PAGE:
The share values of Europe’s biggest utilities have plummeted after the energy companies backed outdated business models that rely on coal, a report published today (5 June) has claimed.
The five largest publicly-listed utilities in the EU collectively lost 100 billion euros or more than a third (37%) of their stock market value from 2008 to 2013, the Carbon Tracker Initiative said.
Germany’s E.ON and RWE, France’s GDF Suez, Électricité de France, and Italy’s Enel are named in the analysis, which found heavily coal-reliant utilities fared worse.
The five companies provide nearly 60% of Europe’s electricity but they significantly underperformed Germany’s stock market, which grew by 18% in the same period.
All five have been downgraded by Moody’s credit rating agency, the authors of Coal: Caught in the EU Utility Death Spiral said.
Changing market conditions for utilities leaves new coal plants failing to generate positive cash-flows even in the most optimistic scenario, according to the report.
Profits were hit by a mix of reliance on coal, renewable policy, technology costs, flat electricity demand and changing customer behaviour.
Use of coal as a fuel dropped 4.7% in total and 4.2% in electricity generation from 2008 to 2013. Over that time, the five utilities increased their reliance on coal generation by 9%.
EU coal-fired generation fell 4.2% over the 2008-2013 period. But the largest utilities maintained significant coal capacity, led by RWE which still had more than half of its generation capacity based on coal at the end of 2013.
EURACTIV has asked all five utilities to comment on the report, which is published on the day the Norwegian parliament is expected to vote to divest its $900 billion sovereign wealth fund from coal. See positions below for responses received.
The decision by the world’s largest sovereign wealth fund comes after a worldwide campaign to get public institutions such as universities to quit their coal investments.
The organisers of the campaign claim that about 200 institutions globally, with a combined asset size of over $50bn have committed to divest their fossil fuel assets. They include Stanford and Glasgow universities.
Support has grown as the public becomes increasingly aware that fossil fuel companies have discovered three times more fuel than can be safely burned without serious risk to the climate.
International talks ahead of the UN Climate Change Conference in Paris are also being held this week, further ratcheting up the pressure on the fossil fuel industry.
UN climate talks in Bonn are ongoing, and the Group of Seven (G7) meets in Bavaria on 7 June.
Both meetings aim to pave the way to a worldwide binding agreement to limit global warming, which coal-burning contributes to.
E.ON said, "E.ON has so far invested almost €10 billion into renewable energies since 2007 and is one of the leading companies in wind-energy world-wide. As a response to fundamental market changes – also triggered by climate change – E.ON announced end of last year a fundamental shift in strategy: The company will split and E.ON will focus on renewables, distribution and customer solutions.
"The spun-off company Uniper will focus on upstream, global commodities and power generation. The future E.ON will be a driver of a low emission environment. The split will be completed next year but already today we are preparing the future set-up in a comprehensive organisational reshuffle. We are confident that investors will recognise our efforts and see their investment in E.ON as a chance to support this fundamental transformation towards renewable energies.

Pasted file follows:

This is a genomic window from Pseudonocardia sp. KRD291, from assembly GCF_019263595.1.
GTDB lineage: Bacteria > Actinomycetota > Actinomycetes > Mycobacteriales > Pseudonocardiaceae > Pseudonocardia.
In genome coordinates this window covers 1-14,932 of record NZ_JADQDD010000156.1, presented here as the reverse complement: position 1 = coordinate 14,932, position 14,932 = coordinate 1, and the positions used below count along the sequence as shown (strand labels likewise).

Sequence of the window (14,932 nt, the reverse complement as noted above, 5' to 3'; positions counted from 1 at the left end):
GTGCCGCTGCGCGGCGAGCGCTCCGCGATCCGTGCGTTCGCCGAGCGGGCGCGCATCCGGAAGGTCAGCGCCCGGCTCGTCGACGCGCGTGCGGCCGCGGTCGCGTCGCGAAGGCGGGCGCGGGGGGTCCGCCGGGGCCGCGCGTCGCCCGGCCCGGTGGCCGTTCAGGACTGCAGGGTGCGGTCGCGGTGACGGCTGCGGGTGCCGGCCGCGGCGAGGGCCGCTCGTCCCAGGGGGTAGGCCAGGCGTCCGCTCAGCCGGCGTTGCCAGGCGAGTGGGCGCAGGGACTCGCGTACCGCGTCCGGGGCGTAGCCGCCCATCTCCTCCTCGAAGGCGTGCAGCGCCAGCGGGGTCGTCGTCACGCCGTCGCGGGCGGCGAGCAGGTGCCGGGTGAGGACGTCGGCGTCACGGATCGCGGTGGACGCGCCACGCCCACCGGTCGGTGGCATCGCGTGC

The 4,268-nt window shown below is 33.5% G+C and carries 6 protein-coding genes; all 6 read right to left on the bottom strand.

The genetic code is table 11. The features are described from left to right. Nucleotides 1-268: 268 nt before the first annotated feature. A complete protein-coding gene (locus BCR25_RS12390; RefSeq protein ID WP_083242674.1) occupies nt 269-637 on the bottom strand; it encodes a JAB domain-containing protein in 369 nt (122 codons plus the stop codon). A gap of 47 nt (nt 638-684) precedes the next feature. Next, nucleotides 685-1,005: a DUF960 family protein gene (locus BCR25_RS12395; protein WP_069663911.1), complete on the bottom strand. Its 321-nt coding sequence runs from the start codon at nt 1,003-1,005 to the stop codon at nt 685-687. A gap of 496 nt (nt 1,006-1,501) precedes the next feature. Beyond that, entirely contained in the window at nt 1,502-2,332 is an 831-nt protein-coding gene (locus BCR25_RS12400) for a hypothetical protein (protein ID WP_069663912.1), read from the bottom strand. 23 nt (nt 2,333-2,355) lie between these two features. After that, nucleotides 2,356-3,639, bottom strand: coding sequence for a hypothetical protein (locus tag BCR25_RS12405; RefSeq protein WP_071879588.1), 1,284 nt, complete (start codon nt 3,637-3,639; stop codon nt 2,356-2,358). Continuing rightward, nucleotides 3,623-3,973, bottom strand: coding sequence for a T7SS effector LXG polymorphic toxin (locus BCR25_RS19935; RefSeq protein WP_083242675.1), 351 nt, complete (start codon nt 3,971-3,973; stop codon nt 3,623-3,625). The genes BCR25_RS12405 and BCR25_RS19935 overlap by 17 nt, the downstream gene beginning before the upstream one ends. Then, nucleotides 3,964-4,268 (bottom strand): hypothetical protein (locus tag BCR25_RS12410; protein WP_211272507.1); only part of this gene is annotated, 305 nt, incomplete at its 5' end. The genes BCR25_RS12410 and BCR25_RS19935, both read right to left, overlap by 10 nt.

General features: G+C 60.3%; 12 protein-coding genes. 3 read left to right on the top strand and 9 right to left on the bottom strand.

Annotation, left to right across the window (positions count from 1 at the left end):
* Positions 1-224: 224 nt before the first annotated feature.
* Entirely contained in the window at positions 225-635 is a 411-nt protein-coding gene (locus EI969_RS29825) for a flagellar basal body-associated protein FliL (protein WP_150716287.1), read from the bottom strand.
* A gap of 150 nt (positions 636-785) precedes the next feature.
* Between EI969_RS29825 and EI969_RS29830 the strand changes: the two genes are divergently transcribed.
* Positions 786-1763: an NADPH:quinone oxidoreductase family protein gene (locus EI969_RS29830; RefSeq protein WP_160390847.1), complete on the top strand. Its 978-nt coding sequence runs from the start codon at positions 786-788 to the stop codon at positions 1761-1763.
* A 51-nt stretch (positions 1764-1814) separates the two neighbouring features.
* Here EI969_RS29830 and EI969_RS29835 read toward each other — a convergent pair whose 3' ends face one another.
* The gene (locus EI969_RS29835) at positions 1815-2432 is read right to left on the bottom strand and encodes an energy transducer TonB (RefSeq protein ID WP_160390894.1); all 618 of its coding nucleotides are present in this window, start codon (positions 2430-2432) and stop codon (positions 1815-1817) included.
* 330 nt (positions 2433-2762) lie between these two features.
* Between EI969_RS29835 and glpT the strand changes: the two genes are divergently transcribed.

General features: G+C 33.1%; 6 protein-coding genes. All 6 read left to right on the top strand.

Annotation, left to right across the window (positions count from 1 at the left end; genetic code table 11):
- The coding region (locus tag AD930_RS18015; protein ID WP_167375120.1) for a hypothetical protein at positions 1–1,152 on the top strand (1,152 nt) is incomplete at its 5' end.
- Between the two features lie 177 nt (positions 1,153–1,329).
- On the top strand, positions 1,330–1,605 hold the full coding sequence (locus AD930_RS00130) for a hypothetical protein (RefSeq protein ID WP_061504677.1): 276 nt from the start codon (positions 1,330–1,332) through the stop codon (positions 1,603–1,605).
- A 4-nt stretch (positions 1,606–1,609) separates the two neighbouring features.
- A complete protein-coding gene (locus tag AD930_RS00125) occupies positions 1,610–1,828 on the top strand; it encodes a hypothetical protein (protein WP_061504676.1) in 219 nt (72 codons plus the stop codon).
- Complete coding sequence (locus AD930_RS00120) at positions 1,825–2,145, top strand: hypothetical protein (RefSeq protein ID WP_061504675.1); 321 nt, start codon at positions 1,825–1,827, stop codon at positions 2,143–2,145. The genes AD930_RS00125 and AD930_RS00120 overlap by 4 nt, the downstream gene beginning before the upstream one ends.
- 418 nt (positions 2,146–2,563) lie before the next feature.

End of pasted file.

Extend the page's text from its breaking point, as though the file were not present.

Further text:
"In 2014 we continued to reduce our total carbon emissions (96 Mio metric tons) – 16% less than 2013 - as well as our specific carbon intensity per Megawatthour (0,43 CO2 in metric tons emitted for each MWh).
"In our view, a carbon ranking based on absolute figures does not help. Specific carbon intensity is a better basis for comparing companies’ efforts in reducing their carbon exposure. Otherwise bigger companies will always rank high in those studies."
Brian Ricketts, secretary general of EuraCoal, the European Association for Coal and Lignite, said, "It is always interesting to read reports from those well-funded organisations who oppose the use of the very fossil fuels upon which our society has been built.
"It is certainly true that coal companies are bleeding. But forgive me for pointing out that the whole energy industry is bleeding. Shares in one of the world’s biggest solar PV companies, Hanergy, have just collapsed by 50%. Faced with the sudden fall in oil prices, the oil and gas industry is now slashing its investment programmes. Europe’s largest energy supplier, Russia, is on her knees. The French nuclear industry is now back under the absolute control of the state, after reporting huge losses.
"None of this news should be welcome by anyone; it points to instability, uncertainty and risk. Given this situation, the energy sector now looks to invest only in projects that come with government-backed guarantees: renewables, transmission and distribution, reserve capacity and interconnectors, for example. The dream of a free and liberalised market is fading, to be replaced by a return to central planning.
"EURACOAL itself calls for realism, respect and responsibility during the energy transition. We believe that every energy source plays an important role in society. The messages from too many quarters appear extreme, inciting and unhelpful in a civilised democracy."
The coal industry is under pressure from a campaign to encourage institutions to divest from coal investment, and from an expected international agreement to limit global warming.
Global leaders will met in Paris this Novemebr for the United Nations Climate Change Conference, which aims toi make legally binding a target to keep global warming below two degrees.
- 7 June: G7 meeting
- November:Un Climate Change Conference in Paris.